>
> The point is, be careful when walking in fields and woods, stick to paths and trails and stay away from grass taller than your ankles, check for ticks when you get home, see what is recommended to prevent ticks from getting on you and what you should do if you find one.
>
>
> http://www.necn.com/news/new-england/Deadly-New-Tick-Borne-Illness-Spreading-in-New-England-305533921.html
>
> A disease deadlier than Lyme is showing up in ticks across New England.
>
> It's called Powassan, and while it's rare, the disease is starting to spread.
>
>
> See also the following for a list of tick diseases in the US. http://www.cdc.gov/ticks/diseases/
>
> George Gove
> Marloboro
>
>
>

 

Back to top
Date: 5/31/15 7:23 pm
From: Charlie Patterson <chaspatt...>
Subject: RE: [MASSBIRD] Ticks and a newly discovered disease
Good post. Let me add to it a bit with permission of the moderator.



Those on the Cape have probably been warned (there was an Article in the
Cape Cod Times) that a tick not usually seen in New England (it is a
southern tick), the Lone Star tick, has been confirmed as having colonized
Sandy Neck. This tick is extremely aggressive and can spread Ehrlichiosis,
tularemia, and possibly Rocky Mountain Spotted Fever. It is the main vector
for STARI (Southern Tick Associated Rash Illness). It will undoubtedly
spread now that it is locally established so Cape residents and visitors
should be aware of it. Like we need another tick!



Check out this site.



http://www.tickinfo.com/lonestartick.htm



Charlie Patterson

<chaspatt...>

Norwell, Ma





From: <massbird-approval...> [mailto:<massbird-approval...>]
On Behalf Of Peter Trull
Sent: Sunday, May 31, 2015 3:30 PM
To: George W Gove; Massbird
Subject: Re: [MASSBIRD] Ticks and a newly discovered disease



Oh man! Bad news indeed.Take tick checks seriously...on outerwear when
coming from afield and every night before bed. Deer ticks usually do a lot
of looking (crawling) around before finding a place to embed, my beltline is
a frequent spot. Get them before they do!

PT

Brewster



From: George W Gove <mailto:<gwgove...>

Sent: Sunday, May 31, 2015 10:34 AM

To: Massbird <mailto:<Massbird...>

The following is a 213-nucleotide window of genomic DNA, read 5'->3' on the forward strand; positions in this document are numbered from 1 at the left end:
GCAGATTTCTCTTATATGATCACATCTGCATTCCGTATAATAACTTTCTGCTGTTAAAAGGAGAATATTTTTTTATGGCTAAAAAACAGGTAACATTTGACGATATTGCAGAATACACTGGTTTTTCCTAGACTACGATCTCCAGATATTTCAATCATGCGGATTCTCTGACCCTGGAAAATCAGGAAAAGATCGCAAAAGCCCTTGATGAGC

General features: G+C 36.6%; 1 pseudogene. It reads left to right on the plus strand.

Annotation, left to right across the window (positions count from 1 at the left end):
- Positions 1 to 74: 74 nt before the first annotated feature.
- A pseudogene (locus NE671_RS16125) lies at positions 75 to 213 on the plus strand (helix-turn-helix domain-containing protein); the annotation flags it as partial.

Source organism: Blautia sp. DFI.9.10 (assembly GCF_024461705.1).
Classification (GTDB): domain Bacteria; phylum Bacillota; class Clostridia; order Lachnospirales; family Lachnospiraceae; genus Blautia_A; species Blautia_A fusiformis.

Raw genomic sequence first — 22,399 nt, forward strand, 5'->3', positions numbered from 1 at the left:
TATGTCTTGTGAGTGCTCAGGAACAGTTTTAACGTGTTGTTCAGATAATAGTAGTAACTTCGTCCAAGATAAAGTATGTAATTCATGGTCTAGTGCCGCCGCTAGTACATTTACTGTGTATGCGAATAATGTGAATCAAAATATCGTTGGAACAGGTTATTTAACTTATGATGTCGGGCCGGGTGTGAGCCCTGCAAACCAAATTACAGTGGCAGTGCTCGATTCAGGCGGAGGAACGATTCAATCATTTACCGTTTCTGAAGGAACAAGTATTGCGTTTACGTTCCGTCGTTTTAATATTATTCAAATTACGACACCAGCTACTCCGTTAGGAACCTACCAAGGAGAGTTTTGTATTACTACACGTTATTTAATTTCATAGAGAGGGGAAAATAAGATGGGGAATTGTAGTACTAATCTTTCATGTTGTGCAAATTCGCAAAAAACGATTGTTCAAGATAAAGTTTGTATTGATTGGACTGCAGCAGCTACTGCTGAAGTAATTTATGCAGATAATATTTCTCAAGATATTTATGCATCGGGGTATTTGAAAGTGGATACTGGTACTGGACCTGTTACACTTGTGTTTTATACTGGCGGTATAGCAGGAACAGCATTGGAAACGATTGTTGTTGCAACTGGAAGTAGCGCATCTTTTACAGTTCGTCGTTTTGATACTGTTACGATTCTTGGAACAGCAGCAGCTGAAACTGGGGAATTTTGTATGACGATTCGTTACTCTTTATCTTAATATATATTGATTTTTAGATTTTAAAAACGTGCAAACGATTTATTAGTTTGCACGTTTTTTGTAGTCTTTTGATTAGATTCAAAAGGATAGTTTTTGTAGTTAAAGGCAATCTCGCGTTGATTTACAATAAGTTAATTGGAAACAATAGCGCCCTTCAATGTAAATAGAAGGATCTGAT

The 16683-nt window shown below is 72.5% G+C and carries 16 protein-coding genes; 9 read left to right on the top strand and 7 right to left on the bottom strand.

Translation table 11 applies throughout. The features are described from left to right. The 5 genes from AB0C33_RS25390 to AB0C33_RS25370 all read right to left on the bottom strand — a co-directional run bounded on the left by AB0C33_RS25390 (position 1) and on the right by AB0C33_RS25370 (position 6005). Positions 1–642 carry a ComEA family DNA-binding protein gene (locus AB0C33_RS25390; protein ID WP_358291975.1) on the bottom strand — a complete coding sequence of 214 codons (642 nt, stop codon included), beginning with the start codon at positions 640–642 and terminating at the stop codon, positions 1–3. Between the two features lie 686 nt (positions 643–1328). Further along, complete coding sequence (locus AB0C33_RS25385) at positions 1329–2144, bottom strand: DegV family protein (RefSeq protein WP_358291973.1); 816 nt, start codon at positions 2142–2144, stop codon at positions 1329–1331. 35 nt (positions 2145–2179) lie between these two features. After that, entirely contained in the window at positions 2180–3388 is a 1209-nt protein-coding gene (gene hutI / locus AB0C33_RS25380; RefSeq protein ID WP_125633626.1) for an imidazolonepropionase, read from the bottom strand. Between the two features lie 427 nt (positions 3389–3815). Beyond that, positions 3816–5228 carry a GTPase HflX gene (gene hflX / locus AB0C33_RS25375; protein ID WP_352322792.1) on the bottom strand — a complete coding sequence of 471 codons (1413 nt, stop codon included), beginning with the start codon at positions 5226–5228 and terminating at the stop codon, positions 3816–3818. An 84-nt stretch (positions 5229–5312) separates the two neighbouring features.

Subject: [MASSBIRD] Ticks and a newly discovered disease



I though this might be timely to post, with moderator permission, on
Massbird.


We just heard of a new disease passed on by ticks and it can be lethal - see
below, this was on the news here in the past couple of days.

The point is, be careful when walking in fields and woods, stick to paths
and trails and stay away from grass taller than your ankles, check for ticks
when you get home, see what is recommended to prevent ticks from getting on
you and what you should do if you find one.


http://www.necn.com/news/new-england/Deadly-New-Tick-Borne-Illness-Spreading
-in-New-England-305533921.html

A disease deadlier than Lyme is showing up in ticks across New England.

It's called Powassan, and while it's rare, the disease is starting to
spread.


See also the following for a list of tick diseases in the US.
http://www.cdc.gov/ticks/diseases/


George Gove
Marloboro






 

Back to top
Date: 5/31/15 2:54 pm
From: Patty O'Neill <pattyoneill...>
Subject: [MASSBIRD] Southfield
Hi Kathy Rawdon and I birded Southfield in Weymouth Saturday (5/30)
morning. Of particular interest were 1 singing perched grasshopper
sparrow in the grassy area to the left of the main runway as you
approach the pile of concrete slabs blocking the runway 3 (or more)
singing Eastern Meadowlarks. Patty O'Neill Milton MApattyoneillatverizon.net
 

Back to top
Date: 5/31/15 12:57 pm
From: Peter Trull <petrull...>
Subject: Re: [MASSBIRD] Ticks and a newly discovered disease
Oh man! Bad news indeed.Take tick checks seriously...on outerwear when coming from afield and every night before bed. Deer ticks usually do a lot of looking (crawling) around before finding a place to embed, my beltline is a frequent spot. Get them before they do!
PT
Brewster

From: George W Gove
Sent: Sunday, May 31, 2015 10:34 AM
To: Massbird
Subject: [MASSBIRD] Ticks and a newly discovered disease

I though this might be timely to post, with moderator permission, on Massbird.


We just heard of a new disease passed on by ticks and it can be lethal - see below, this was on the news here in the past couple of days.

The point is, be careful when walking in fields and woods, stick to paths and trails and stay away from grass taller than your ankles, check for ticks when you get home, see what is recommended to prevent ticks from getting on you and what you should do if you find one.


http://www.necn.com/news/new-england/Deadly-New-Tick-Borne-Illness-Spreading-in-New-England-305533921.html

A disease deadlier than Lyme is showing up in ticks across New England.

It's called Powassan, and while it's rare, the disease is starting to spread.


See also the following for a list of tick diseases in the US. http://www.cdc.gov/ticks/diseases/


George Gove
Marloboro




 

Back to top